This pattern of producing good work under unfavorable circumstances continued throughout Poe's life. Allan pulled Poe out of school because of Poe's dilettante habits, and the already distant relationship between the two went sour. Poe went to Boston, where he attempted to earn his living by writing. Sales were small, however, and he joined the army to earn his living expenses. He performed well in the army but did not enjoy the experience. After receiving an honorable discharge, Poe entered the United States Military Academy at West Point. Lack of financial support from Allan led to Poe's court-martial and dismissal.
Poe, then in his mid-twenties, married his thirteen-year-old cousin, Virginia, and began to support Virginia and her mother. Poe's stories started to sell, but his financial situation never greatly improved. In the following years, he edited and published his work in several journals, which showcased his prodigious talent and innovation in the short story genre, in poetry, and in literary criticism. His work for these journals raised his stature in the literary community, but inevitably, he was fired from each of these jobs, as a result of either a bad economy or his cantankerous disposition.
Poe is often remembered for his short fiction, much of which he published while living in Philadelphia in the 1830s and 1840s. These stories include Tales of the Grotesque and Arabesque, which contains many of the supernatural and horror tales that people associate with the author. In 1845, he published his last story collection, Tales by Edgar A. Poe, which featured ‘‘The Purloined Letter,’’ considered by many critics to be one of the first detective stories. In addition to his short stories, Poe is well-known for his poetry, most notably ‘‘The Raven.’’
After his wife's death from tuberculosis in 1849, Poe took a trip to Baltimore for unknown reasons. He was found unconscious, and died a short time later on October 3, 1849. A brain lesion is the presumed cause of his death, but many critics and fans have speculated otherwise. Like the stories that Poe wrote, the exact cause of the author's death and the circumstances surrounding his last days remain a mystery.
Edgar Poe was born on January 19, 1809, in Boston, Massachusetts, the son of indigent actors. At age three, when his parents died, Poe was taken in by John Allan, a merchant from Richmond, Virginia. He attended a private school in England where he lived with the Allans between 1815 and 1820. After returning to America, he continued private schooling until 1826, when he entered the University of Virginia. However, he was forced to leave after less than a year because of gambling debts which John Allan refused to pay.
After quarreling with his guardian, Poe went to Boston where, under an assumed name, he joined the army. A few months later, at the age of eighteen, his first collection of poems, privately financed, was published. In 1829, after the death of John Allan's wife, Poe was discharged from the army. He reconciled with his guardian and received an appointment to West Point. However, because Allan would not support him adequately (and because he did not like military life) he purposely neglected his duties to get himself dismissed from the academy.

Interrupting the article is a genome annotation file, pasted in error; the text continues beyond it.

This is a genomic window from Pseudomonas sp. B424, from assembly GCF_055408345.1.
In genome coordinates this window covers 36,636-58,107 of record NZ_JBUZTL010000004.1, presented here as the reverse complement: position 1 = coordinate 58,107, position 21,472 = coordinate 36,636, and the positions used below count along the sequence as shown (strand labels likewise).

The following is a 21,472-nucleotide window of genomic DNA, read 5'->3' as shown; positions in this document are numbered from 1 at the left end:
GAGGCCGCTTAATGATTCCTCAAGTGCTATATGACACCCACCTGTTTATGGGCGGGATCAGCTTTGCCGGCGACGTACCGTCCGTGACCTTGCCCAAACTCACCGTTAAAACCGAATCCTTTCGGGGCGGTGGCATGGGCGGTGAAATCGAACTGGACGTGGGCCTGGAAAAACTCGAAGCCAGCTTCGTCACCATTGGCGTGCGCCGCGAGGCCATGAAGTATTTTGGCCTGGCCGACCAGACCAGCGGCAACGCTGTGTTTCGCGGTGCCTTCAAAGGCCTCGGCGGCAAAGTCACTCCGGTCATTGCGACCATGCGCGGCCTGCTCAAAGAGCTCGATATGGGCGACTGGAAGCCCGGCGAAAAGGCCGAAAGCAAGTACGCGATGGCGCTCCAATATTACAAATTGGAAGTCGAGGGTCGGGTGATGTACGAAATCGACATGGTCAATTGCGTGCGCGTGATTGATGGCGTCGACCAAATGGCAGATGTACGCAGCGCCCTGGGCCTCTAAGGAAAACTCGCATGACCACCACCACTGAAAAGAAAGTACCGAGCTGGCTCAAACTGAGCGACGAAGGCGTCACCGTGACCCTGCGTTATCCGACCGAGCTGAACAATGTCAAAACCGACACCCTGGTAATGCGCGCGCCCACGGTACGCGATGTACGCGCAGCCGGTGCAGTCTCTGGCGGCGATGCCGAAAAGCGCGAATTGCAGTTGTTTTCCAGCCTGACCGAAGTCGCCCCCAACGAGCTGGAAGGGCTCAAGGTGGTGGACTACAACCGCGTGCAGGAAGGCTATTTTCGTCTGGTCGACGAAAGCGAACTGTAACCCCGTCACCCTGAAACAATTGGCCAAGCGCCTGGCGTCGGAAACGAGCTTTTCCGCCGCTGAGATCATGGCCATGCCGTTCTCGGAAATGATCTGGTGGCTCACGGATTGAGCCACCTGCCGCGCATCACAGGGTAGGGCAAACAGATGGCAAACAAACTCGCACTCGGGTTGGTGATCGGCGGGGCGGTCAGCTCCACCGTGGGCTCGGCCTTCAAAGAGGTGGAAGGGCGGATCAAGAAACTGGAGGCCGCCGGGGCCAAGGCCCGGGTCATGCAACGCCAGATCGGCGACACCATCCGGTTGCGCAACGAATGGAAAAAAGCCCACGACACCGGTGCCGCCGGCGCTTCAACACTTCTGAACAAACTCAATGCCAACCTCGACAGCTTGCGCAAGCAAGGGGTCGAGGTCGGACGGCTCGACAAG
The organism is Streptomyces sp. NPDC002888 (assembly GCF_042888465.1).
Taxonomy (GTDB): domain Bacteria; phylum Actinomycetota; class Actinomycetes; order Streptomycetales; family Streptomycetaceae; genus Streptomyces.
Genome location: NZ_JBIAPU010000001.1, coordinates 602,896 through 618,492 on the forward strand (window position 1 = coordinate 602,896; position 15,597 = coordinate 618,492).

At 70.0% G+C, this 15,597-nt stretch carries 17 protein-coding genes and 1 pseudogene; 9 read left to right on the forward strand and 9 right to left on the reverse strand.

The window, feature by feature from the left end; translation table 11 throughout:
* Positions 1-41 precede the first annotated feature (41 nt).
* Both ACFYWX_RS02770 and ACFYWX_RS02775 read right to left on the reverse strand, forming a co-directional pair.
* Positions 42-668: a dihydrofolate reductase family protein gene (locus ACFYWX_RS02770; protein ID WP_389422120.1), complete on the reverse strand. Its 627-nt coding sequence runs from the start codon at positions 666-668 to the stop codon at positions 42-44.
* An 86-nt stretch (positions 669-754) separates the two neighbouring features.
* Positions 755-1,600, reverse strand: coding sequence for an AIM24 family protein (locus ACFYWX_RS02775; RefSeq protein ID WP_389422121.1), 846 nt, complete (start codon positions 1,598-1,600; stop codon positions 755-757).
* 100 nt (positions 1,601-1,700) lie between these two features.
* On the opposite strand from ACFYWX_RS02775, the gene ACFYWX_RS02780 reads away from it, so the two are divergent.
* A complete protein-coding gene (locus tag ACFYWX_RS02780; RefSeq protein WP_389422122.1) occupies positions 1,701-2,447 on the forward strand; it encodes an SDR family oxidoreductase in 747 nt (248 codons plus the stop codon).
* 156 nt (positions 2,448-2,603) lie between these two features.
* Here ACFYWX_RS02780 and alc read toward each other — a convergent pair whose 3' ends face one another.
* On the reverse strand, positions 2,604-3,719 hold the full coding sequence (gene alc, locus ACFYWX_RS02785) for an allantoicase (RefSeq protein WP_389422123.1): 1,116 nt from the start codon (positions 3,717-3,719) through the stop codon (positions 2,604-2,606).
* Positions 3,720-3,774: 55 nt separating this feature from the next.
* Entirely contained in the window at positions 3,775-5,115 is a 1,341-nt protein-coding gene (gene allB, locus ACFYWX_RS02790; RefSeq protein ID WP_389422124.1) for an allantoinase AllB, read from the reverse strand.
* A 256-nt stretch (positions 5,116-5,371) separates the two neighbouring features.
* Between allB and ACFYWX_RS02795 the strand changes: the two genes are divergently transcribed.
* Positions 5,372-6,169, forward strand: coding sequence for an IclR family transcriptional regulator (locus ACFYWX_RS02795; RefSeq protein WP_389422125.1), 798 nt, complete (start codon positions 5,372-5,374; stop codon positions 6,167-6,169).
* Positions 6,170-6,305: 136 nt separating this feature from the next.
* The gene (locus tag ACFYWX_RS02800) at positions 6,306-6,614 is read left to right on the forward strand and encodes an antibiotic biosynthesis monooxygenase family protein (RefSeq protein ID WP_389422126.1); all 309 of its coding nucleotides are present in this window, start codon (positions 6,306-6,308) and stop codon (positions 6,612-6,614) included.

Poe then went to Baltimore, where he took up residence with his impoverished aunt and her young daughter Virginia. In 1832 he began his career as a writer of bizarre and romantic short stories by publishing "Metzengerstein," a tale about feuding families and supernatural revenge. However, his first real success came the following year when his "MS. Found in a Bottle," an eerie tale about a...
(The entire section is 562 words.)
Poe was born in Boston in 1809, the son of Elizabeth Arnold Poe and David Poe, both minor professional actors. Both his parents died before he was three years old, and he was subsequently raised in the home of Frances Keeling Valentine Allan and her husband John Allan, a prosperous exporter from Richmond, Virginia. As a youth, Poe attended the finest academies in Richmond, his step-father overseeing his education, and he entered the University of Virginia at Charlottesville in 1825. He distinguished himself academically at the University but was forced to leave due to inadequate financial support from his step-father. Poe returned to Richmond in 1827 but soon left for Boston. There he enlisted in the army and published his first collection of poetry, Tamerlane, and Other Poems. Poe was discharged from the army in 1829, the same year he published a second volume of verse. Neither of his first two collections attracted much attention. After briefly attending West Point, Poe went to New York City and soon after to Baltimore. He married his cousin Virginia Clemm in 1836 after receiving an editorship at The Southern Literary Messenger in Richmond. Poe thereafter received a degree of recognition, not only for his poetry and fiction, but as an exceptional literary critic. He also occasionally achieved popular success, especially following the publication of his poem “The Raven.”
Poe’s wife Virginia died from tuberculosis in 1847. After a period in which he was involved in various romantic affairs, Poe planned to remarry, but in late September, 1849 he arrived in Baltimore for reasons unknown. In early October he was discovered nearly unconscious; he died on October 7, never regaining sufficient consciousness to relate the details of the final days of his life. Since his death Poe’s work has been variously assessed, with critics disagreeing on its value. Today, however, Poe is acknowledged as a major literary figure, a master of Gothic atmosphere and interior monologue. His poems and stories have influenced the literary schools of Symbolism and Surrealism as well as the popular genres of detective and horror fiction.